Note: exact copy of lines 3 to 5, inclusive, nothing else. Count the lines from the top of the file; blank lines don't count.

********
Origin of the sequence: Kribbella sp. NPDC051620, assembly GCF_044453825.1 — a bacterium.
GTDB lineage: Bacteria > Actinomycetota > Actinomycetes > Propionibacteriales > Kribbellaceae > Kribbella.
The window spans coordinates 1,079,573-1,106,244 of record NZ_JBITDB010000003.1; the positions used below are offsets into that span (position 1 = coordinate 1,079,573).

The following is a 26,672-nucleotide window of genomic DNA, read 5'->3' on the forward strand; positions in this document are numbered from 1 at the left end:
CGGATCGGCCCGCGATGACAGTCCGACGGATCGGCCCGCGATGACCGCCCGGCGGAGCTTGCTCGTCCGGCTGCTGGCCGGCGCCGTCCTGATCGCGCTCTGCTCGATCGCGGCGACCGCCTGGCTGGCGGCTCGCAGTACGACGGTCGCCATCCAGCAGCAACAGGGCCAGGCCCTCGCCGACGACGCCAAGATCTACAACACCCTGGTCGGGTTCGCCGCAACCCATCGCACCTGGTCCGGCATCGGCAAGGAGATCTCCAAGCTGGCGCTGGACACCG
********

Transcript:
The window spans coordinates 1,079,573-1,106,244 of record NZ_JBITDB010000003.1; the positions used below are offsets into that span (position 1 = coordinate 1,079,573).

The following is a 26,672-nucleotide window of genomic DNA, read 5'->3' on the forward strand; positions in this document are numbered from 1 at the left end:
CGGATCGGCCCGCGATGACAGTCCGACGGATCGGCCCGCGATGACCGCCCGGCGGAGCTTGCTCGTCCGGCTGCTGGCCGGCGCCGTCCTGATCGCGCTCTGCTCGATCGCGGCGACCGCCTGGCTGGCGGCTCGCAGTACGACGGTCGCCATCCAGCAGCAACAGGGCCAGGCCCTCGCCGACGACGCCAAGATCTACAACACCCTGGTCGGGTTCGCCGCAACCCATCGCACCTGGTCCGGCATCGGCAAGGAGATCTCCAAGCTGGCGCTGGACACCG